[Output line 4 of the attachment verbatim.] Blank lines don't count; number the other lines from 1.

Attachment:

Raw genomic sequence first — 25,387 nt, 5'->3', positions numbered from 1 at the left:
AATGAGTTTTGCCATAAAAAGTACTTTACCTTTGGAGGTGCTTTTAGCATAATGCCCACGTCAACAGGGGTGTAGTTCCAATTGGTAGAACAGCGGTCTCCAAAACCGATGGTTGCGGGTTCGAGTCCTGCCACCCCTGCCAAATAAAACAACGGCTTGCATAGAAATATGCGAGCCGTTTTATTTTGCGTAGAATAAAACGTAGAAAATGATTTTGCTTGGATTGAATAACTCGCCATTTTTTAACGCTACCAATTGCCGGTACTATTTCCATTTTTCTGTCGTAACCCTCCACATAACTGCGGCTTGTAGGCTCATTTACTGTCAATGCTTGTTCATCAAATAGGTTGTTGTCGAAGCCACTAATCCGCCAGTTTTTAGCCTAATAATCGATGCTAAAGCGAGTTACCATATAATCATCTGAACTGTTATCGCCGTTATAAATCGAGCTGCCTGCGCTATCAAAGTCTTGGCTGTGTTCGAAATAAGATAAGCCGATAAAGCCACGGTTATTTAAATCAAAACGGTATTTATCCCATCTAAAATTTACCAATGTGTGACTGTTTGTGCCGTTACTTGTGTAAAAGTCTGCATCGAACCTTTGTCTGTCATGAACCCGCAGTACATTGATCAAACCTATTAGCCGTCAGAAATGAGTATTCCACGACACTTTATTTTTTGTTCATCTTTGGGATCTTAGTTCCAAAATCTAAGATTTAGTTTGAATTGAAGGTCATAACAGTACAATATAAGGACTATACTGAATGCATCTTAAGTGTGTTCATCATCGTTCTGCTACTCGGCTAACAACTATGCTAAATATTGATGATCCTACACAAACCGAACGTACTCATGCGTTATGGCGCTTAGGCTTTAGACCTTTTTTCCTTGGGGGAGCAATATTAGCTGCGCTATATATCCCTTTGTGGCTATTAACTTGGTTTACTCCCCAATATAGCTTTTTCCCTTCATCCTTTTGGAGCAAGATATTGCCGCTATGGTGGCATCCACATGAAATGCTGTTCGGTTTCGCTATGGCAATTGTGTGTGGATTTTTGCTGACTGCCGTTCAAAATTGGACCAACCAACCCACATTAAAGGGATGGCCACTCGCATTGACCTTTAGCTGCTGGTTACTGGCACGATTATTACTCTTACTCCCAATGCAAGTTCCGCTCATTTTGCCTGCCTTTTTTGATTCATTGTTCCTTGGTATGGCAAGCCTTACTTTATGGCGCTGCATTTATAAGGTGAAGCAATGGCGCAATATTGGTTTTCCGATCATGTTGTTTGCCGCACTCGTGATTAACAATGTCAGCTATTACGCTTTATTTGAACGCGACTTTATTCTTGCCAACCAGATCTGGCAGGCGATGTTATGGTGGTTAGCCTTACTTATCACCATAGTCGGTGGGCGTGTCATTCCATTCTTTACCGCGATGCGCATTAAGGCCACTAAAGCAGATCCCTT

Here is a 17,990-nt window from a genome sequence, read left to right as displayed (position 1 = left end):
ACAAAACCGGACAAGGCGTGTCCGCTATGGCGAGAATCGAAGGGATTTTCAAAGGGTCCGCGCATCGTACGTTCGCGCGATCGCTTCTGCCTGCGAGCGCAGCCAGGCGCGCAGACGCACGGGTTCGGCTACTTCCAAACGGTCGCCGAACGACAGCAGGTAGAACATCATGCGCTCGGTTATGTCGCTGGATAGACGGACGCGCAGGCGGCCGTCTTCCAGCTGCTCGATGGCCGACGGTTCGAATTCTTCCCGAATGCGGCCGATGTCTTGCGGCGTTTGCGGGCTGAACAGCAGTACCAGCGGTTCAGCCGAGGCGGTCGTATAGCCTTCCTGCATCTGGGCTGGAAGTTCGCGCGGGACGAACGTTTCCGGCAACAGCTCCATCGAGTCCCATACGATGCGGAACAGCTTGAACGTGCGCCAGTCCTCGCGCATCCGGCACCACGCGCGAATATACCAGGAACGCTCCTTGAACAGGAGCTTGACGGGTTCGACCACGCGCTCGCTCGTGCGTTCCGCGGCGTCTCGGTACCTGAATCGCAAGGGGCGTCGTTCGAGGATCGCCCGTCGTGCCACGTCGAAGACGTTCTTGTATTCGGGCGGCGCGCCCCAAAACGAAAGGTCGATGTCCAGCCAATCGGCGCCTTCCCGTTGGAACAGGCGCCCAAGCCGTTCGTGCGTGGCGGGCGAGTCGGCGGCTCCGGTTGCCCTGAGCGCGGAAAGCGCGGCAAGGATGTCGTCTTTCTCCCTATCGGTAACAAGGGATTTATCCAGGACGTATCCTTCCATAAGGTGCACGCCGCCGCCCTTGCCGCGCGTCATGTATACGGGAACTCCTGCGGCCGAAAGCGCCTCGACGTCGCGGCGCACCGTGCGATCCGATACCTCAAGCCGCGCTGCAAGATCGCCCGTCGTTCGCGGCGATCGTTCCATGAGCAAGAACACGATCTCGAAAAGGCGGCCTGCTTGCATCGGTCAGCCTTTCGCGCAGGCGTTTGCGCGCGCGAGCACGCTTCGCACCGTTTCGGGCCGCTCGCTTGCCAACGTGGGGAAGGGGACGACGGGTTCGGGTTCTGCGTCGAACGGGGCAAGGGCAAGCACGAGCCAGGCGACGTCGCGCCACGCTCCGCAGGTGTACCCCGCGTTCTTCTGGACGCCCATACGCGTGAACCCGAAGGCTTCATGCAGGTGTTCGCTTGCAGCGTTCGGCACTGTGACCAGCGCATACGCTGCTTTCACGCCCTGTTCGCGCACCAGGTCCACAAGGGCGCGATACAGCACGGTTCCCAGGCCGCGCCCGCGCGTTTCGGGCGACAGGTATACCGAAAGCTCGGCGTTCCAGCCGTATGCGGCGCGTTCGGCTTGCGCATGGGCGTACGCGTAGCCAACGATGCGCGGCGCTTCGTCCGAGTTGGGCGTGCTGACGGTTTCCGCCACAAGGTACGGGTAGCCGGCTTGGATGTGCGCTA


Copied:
ACAAAACCGGACAAGGCGTGTCCGCTATGGCGAGAATCGAAGGGATTTTCAAAGGGTCCGCGCATCGTACGTTCGCGCGATCGCTTCTGCCTGCGAGCGCAGCCAGGCGCGCAGACGCACGGGTTCGGCTACTTCCAAACGGTCGCCGAACGACAGCAGGTAGAACATCATGCGCTCGGTTATGTCGCTGGATAGACGGACGCGCAGGCGGCCGTCTTCCAGCTGCTCGATGGCCGACGGTTCGAATTCTTCCCGAATGCGGCCGATGTCTTGCGGCGTTTGCGGGCTGAACAGCAGTACCAGCGGTTCAGCCGAGGCGGTCGTATAGCCTTCCTGCATCTGGGCTGGAAGTTCGCGCGGGACGAACGTTTCCGGCAACAGCTCCATCGAGTCCCATACGATGCGGAACAGCTTGAACGTGCGCCAGTCCTCGCGCATCCGGCACCACGCGCGAATATACCAGGAACGCTCCTTGAACAGGAGCTTGACGGGTTCGACCACGCGCTCGCTCGTGCGTTCCGCGGCGTCTCGGTACCTGAATCGCAAGGGGCGTCGTTCGAGGATCGCCCGTCGTGCCACGTCGAAGACGTTCTTGTATTCGGGCGGCGCGCCCCAAAACGAAAGGTCGATGTCCAGCCAATCGGCGCCTTCCCGTTGGAACAGGCGCCCAAGCCGTTCGTGCGTGGCGGGCGAGTCGGCGGCTCCGGTTGCCCTGAGCGCGGAAAGCGCGGCAAGGATGTCGTCTTTCTCCCTATCGGTAACAAGGGATTTATCCAGGACGTATCCTTCCATAAGGTGCACGCCGCCGCCCTTGCCGCGCGTCATGTATACGGGAACTCCTGCGGCCGAAAGCGCCTCGACGTCGCGGCGCACCGTGCGATCCGATACCTCAAGCCGCGCTGCAAGATCGCCCGTCGTTCGCGGCGATCGTTCCATGAGCAAGAACACGATCTCGAAAAGGCGGCCTGCTTGCATCGGTCAGCCTTTCGCGCAGGCGTTTGCGCGCGCGAGCACGCTTCGCACCGTTTCGGGCCGCTCGCTTGCCAACGTGGGGAAGGGGACGACGGGTTCGGGTTCTGCGTCGAACGGGGCAAGGGCAAGCACGAGCCAGGCGACGTCGCGCCACGCTCCGCAGGTGTACCCCGCGTTCTTCTGGACGCCCATACGCGTGAACCCGAAGGCTTCATGCAGGTGTTCGCTTGCAGCGTTCGGCACTGTGACCAGCGCATACGCTGCTTTCACGCCCTGTTCGCGCACCAGGTCCACAAGGGCGCGATACAGCACGGTTCCCAGGCCGCGCCCGCGCGTTTCGGGCGACAGGTATACCGAAAGCTCGGCGTTCCAGCCGTATGCGGCGCGTTCGGCTTGCGCATGGGCGTACGCGTAGCCAACGATGCGCGGCGCTTCGTCCGAGTTGGGCGTGCTGACGGTTTCCGCCACAAGGTACGGGTAGCCGGCTTGGATGTGCGCTA